Mothering in Ramadan can be difficult without support. And it’s not just the demands of children, work, cooking, family or guests that can effect a mother’s participation — but also the immense personal pressure to find and create time for worship. Especially during the last 10 days when moments of solitude are at a premium for people to really focus on prayer, Qur’an and dhikr.
In our second post in this ongoing series on motherhood and Ramadan, I offer some thoughts on the larger social and religious constructions that can prevent mothers from enjoying a more fulsome spiritual experience and look at the benefits of empowered mothering.
Three dessert spoons break into a molten chocolate lava cake — satiny, near-black cocoa ganache spills out, mixing with raspberry coulis swirls and vanilla ice cream. Savouring the moment and sighing into our coffee cups, we soon start laughing over a shared love of decadent sweets.
I’m sitting with two other mothers — one from Yemen, the other from Kenya — reuniting after a long time at a cafe in Kuwait. We have seven children (and one on the way) between the three of us. In a rare moment we’re finally alone together without our kids to distract us (except for a new sleeping baby and Ivy who is occupying herself quietly with a snack). After getting caught up on each other’s lives, I direct the conversation toward experiencing Ramadan and the delicate balance between the demands of motherhood, family and personal spirituality.
A pregnant Samiya complains that she barely has time to read the Qur’an. She’s feeling divorced from Ramadan this year because she is not fasting — and with a house full of visiting relatives, she often finds herself in the kitchen. Today her back and sciatic nerve pain is especially bad and she wishes someone would simply offer her a seat so she can relax and focus on herself, her prayers and the growing baby. She’s really hoping to attend Qiyaam-al-Layl, the night prayers, with the other adults in her favourite mosque during the last 10 days of Ramadan, but will probably end up praying at home. That is, if the kids cooperate and go to bed on time. “Alhamdulillah, caring for children is a form of worship,” she sighs.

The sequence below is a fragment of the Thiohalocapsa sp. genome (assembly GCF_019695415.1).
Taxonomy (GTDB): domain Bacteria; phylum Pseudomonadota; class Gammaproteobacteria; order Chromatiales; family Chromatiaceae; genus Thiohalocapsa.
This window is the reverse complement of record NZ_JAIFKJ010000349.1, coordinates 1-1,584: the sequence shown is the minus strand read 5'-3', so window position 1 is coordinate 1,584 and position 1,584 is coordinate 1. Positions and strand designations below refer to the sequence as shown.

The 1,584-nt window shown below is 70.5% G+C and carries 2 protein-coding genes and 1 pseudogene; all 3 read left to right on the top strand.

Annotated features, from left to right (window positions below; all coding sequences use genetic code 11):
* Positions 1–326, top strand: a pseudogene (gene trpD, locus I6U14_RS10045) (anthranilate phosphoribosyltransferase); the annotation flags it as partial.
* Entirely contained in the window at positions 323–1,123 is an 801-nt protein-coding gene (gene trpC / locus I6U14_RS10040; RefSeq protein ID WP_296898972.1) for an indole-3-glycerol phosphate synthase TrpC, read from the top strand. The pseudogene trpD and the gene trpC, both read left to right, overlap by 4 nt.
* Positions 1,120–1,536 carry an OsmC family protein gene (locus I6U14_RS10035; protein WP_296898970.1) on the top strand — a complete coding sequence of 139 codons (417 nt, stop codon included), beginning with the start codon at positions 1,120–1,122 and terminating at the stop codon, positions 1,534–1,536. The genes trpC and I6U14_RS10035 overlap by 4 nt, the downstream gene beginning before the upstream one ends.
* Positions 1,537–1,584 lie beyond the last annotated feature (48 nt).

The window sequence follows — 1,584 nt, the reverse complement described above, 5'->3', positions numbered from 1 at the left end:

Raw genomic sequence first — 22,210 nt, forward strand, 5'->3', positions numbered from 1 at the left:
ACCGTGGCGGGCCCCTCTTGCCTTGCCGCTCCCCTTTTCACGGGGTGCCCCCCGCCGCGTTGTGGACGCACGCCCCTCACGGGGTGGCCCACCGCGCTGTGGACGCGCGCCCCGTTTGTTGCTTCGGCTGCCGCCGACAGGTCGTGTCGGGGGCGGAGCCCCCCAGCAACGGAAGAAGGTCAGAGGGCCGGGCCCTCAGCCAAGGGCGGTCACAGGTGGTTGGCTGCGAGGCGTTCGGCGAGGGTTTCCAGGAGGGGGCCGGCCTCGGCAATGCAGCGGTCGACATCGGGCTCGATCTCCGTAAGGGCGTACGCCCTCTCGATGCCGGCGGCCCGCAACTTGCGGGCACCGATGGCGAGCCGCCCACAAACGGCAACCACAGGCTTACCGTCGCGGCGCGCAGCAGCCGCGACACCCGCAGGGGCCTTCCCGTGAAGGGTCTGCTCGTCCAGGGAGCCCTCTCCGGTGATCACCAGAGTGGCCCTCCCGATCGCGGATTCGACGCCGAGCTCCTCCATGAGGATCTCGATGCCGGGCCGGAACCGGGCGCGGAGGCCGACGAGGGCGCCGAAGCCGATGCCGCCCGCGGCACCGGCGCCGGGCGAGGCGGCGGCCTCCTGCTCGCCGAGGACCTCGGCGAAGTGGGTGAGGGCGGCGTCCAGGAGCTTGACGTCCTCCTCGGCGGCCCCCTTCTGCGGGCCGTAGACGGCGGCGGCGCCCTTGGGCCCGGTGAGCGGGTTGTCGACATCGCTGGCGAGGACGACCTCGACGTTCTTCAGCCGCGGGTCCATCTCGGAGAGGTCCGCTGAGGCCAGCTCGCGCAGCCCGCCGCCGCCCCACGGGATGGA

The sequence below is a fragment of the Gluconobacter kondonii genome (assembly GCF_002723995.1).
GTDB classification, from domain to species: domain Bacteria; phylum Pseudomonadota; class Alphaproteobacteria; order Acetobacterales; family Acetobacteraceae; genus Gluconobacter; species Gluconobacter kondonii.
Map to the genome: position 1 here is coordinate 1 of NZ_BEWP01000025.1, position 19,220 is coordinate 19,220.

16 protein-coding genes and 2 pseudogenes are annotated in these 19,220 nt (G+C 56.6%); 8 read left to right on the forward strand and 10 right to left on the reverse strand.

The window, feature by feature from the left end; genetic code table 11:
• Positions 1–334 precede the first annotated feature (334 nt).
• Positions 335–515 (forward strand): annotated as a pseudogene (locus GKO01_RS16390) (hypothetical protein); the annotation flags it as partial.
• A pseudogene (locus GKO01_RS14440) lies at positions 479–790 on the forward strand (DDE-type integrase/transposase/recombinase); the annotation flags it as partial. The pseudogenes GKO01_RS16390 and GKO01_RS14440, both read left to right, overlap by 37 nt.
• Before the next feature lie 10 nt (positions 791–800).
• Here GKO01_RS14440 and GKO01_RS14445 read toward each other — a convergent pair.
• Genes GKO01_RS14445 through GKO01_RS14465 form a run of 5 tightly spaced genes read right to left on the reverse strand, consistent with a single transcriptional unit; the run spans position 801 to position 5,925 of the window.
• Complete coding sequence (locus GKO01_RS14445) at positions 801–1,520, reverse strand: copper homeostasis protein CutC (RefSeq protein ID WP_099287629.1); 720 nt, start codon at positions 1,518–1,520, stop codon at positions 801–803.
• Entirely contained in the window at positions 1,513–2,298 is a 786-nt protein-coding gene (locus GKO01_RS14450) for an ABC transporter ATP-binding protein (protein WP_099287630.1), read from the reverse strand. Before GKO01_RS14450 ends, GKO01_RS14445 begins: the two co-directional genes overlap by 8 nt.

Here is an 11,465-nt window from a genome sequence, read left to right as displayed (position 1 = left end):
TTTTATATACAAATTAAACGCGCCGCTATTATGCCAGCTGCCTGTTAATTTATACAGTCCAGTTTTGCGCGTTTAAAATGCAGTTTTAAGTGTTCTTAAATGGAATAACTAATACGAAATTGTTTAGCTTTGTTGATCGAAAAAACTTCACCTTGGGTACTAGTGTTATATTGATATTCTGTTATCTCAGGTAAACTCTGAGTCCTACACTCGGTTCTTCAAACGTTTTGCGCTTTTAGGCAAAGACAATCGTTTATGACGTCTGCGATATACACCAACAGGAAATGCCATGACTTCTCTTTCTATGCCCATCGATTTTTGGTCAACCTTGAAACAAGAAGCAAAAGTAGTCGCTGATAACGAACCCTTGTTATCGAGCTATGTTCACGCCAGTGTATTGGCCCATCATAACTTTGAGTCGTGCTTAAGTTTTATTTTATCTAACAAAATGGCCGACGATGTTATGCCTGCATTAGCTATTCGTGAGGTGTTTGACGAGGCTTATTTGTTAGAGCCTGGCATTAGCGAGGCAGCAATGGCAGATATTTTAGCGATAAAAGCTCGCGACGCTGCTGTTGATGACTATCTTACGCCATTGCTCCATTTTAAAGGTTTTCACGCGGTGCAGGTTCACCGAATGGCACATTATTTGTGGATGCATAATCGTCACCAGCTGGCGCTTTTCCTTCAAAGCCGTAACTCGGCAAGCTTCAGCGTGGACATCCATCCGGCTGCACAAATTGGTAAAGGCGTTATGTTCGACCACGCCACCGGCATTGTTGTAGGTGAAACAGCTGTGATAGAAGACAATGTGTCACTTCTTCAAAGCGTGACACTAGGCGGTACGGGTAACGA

Bushra has a slightly different outlook and experience this Ramadan. She has somehow found the strength to fast, despite breastfeeding her new son and running after her two other children. And while God has blessed her in this regard so she can enjoy the act of fasting — she is especially looking forward to what comes next, when her children are old enough to look after themselves. Right now, she’s trying not to stress too much about doing any extras and is just concentrating on her children. But she won’t be caring for little ones forever and needs a plan for the future. When I ask her about what she intends to do when that time comes, she says simply, “Ibadah.” Worship.
Then she reminds us with a serious intensity:
O you who believe, let not your wealth and your children divert you from remembrance of Allah. (The Qur’an 63:9)
There is so much emphasis on the elevated position that mothers hold in Islam, that we’ve created a culture taking the institution of motherhood for granted.
“Heaven is at the feet of the mother” and “obeying your mother is a form of worship,” are beautiful messages that are frequently drilled into every child and used as soundbites, selling a positive image of women-as-mothers in Islam. The Qur’an extols all believers to honour their parents, specifically mentioning mothers with regards to the struggles of pregnancy and early child care. In fact, the Qur’an makes a point to spell out that both parents should be treated well because birth and weaning are difficult for women.
But when it comes to the discourse on women’s participation at the mosque, performing supererogatory acts of worship during Ramadan, or simply being able to pray her required prayers, the verse quoted above is often overlooked. Mothers are told that they worship through the care and upbringing of their children. And while yes, caring and nurturing children is a form of worship, so is smiling and sleeping. In fact, any wholesome act is an act of worship with the right intention.